Ben Buchwalter


How Restorative is Rwanda’s Justice?
November 22, 2009, 5:55 pm
Filed under: Crime and Justice, Foreign Affairs, Mother Jones, Race | Tags: , ,

July 17, 2009

Back in July, the US loaned Rwanda $44 million to continue its multi-layered restorative justice system that was implemented to help the central African country come to terms with the 1994 genocide which killed more than 800,000 Tutsis and moderate Hutus. Unfortunately, as I wrote for Mother Jones, this admirable goal has so far not lived up to its potential because the Tutsi-led government has too often used it for revenge rather than justice. A preview:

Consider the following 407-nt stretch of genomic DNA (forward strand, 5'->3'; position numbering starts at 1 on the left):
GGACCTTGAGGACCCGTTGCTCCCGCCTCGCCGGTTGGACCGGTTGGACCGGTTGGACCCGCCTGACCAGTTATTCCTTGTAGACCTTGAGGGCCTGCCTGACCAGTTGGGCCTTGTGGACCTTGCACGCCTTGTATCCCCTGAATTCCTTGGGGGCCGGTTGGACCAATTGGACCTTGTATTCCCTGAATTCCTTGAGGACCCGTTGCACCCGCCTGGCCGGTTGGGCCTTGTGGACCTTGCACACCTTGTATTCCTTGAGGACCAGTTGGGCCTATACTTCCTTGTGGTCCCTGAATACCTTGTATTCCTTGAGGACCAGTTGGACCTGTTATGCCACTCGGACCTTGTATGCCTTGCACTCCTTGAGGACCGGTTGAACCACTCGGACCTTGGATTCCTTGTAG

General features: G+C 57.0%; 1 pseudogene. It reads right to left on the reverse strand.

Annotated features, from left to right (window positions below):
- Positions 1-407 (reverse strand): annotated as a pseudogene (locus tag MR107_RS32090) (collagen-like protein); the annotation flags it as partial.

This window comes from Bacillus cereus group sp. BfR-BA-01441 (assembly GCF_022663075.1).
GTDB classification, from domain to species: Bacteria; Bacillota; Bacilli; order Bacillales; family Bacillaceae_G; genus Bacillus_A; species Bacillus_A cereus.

Gacaca, literally “on the grass,” is a restorative system which allows perpetrators responsible for crimes including isolated murder and destruction of property during the genocide to decrease their prison sentences if they plead guilty, apologize, and agree to supplement their shortened jail time with community service. But the gacaca courts have been instructed by the RPF to focus only on crimes that occurred during a limited timeframe, most of which were committed by Hutus. During the protracted civil war that preceded the genocide, though, The Tutsi Rwandan Patriotic Army was also responsible for murder, rape, and destruction of Hutu property. Also, gacaca judges are untrained and elected by the community, which raises concerns about international standards of due process and impartiality.

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